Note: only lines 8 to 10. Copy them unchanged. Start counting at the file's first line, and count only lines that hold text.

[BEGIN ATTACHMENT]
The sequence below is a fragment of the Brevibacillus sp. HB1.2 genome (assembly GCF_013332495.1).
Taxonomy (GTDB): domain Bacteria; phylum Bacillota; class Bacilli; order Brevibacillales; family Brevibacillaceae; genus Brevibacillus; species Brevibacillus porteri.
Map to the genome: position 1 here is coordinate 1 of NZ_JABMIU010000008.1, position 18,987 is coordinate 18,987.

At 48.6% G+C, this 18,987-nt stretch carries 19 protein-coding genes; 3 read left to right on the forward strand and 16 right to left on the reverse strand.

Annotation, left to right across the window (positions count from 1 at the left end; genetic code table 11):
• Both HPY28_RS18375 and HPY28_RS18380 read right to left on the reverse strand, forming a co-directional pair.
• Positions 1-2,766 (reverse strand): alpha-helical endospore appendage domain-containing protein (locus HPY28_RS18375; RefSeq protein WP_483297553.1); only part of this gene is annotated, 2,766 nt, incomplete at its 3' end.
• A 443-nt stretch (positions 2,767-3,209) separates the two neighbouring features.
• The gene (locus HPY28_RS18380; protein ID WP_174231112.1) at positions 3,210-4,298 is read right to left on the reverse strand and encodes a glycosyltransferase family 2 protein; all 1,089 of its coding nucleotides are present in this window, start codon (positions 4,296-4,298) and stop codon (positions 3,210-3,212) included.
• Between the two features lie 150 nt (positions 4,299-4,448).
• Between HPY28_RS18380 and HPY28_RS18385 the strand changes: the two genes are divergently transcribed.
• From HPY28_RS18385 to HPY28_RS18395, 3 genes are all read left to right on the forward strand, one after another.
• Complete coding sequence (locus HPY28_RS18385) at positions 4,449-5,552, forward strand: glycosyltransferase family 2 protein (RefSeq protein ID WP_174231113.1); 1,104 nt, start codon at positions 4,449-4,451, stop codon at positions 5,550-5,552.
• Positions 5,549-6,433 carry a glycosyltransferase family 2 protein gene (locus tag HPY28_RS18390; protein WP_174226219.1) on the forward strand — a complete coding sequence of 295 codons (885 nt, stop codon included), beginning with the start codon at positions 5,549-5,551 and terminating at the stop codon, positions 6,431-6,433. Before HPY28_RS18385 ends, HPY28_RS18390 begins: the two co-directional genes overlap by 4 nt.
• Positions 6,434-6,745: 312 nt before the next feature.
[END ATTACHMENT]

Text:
• A 443-nt stretch (positions 2,767-3,209) separates the two neighbouring features.
• The gene (locus HPY28_RS18380; protein ID WP_174231112.1) at positions 3,210-4,298 is read right to left on the reverse strand and encodes a glycosyltransferase family 2 protein; all 1,089 of its coding nucleotides are present in this window, start codon (positions 4,296-4,298) and stop codon (positions 3,210-3,212) included.
• Between the two features lie 150 nt (positions 4,299-4,448).